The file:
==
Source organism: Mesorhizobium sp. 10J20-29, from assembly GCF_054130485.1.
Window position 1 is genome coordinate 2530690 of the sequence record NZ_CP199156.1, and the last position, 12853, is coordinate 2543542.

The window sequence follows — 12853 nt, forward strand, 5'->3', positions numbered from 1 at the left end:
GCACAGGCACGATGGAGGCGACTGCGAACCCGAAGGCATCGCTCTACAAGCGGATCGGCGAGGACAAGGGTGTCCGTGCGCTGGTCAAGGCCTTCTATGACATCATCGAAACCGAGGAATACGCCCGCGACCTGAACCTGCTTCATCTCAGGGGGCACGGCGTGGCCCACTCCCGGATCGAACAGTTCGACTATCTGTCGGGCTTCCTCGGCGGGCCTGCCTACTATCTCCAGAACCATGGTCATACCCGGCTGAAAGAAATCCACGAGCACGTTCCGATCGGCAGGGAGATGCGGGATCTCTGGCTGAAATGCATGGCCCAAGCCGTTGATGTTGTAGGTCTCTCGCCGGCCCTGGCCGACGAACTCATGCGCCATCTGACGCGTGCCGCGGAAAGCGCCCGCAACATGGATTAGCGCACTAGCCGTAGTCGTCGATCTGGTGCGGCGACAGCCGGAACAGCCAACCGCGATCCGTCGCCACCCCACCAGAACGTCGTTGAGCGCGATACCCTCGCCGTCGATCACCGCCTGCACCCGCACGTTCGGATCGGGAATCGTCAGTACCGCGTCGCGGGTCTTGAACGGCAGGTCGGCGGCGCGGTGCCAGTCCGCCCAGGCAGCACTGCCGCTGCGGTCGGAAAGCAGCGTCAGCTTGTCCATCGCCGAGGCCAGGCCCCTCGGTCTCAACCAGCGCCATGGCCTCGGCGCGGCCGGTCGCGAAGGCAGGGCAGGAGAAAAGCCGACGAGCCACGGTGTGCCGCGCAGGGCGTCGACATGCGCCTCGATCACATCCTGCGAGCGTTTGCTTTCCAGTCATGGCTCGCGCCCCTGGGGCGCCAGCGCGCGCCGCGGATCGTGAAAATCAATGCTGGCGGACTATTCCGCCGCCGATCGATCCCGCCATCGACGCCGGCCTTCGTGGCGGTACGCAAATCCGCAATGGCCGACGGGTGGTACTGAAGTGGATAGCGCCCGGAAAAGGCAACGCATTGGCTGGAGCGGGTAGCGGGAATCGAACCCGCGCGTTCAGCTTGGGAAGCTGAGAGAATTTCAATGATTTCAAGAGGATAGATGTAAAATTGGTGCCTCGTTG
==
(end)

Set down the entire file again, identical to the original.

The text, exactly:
Source organism: Mesorhizobium sp. 10J20-29, from assembly GCF_054130485.1.
Window position 1 is genome coordinate 2530690 of the sequence record NZ_CP199156.1, and the last position, 12853, is coordinate 2543542.

The window sequence follows — 12853 nt, forward strand, 5'->3', positions numbered from 1 at the left end:
GCACAGGCACGATGGAGGCGACTGCGAACCCGAAGGCATCGCTCTACAAGCGGATCGGCGAGGACAAGGGTGTCCGTGCGCTGGTCAAGGCCTTCTATGACATCATCGAAACCGAGGAATACGCCCGCGACCTGAACCTGCTTCATCTCAGGGGGCACGGCGTGGCCCACTCCCGGATCGAACAGTTCGACTATCTGTCGGGCTTCCTCGGCGGGCCTGCCTACTATCTCCAGAACCATGGTCATACCCGGCTGAAAGAAATCCACGAGCACGTTCCGATCGGCAGGGAGATGCGGGATCTCTGGCTGAAATGCATGGCCCAAGCCGTTGATGTTGTAGGTCTCTCGCCGGCCCTGGCCGACGAACTCATGCGCCATCTGACGCGTGCCGCGGAAAGCGCCCGCAACATGGATTAGCGCACTAGCCGTAGTCGTCGATCTGGTGCGGCGACAGCCGGAACAGCCAACCGCGATCCGTCGCCACCCCACCAGAACGTCGTTGAGCGCGATACCCTCGCCGTCGATCACCGCCTGCACCCGCACGTTCGGATCGGGAATCGTCAGTACCGCGTCGCGGGTCTTGAACGGCAGGTCGGCGGCGCGGTGCCAGTCCGCCCAGGCAGCACTGCCGCTGCGGTCGGAAAGCAGCGTCAGCTTGTCCATCGCCGAGGCCAGGCCCCTCGGTCTCAACCAGCGCCATGGCCTCGGCGCGGCCGGTCGCGAAGGCAGGGCAGGAGAAAAGCCGACGAGCCACGGTGTGCCGCGCAGGGCGTCGACATGCGCCTCGATCACATCCTGCGAGCGTTTGCTTTCCAGTCATGGCTCGCGCCCCTGGGGCGCCAGCGCGCGCCGCGGATCGTGAAAATCAATGCTGGCGGACTATTCCGCCGCCGATCGATCCCGCCATCGACGCCGGCCTTCGTGGCGGTACGCAAATCCGCAATGGCCGACGGGTGGTACTGAAGTGGATAGCGCCCGGAAAAGGCAACGCATTGGCTGGAGCGGGTAGCGGGAATCGAACCCGCGCGTTCAGCTTGGGAAGCTGAGAGAATTTCAATGATTTCAAGAGGATAGATGTAAAATTGGTGCCTCGTTG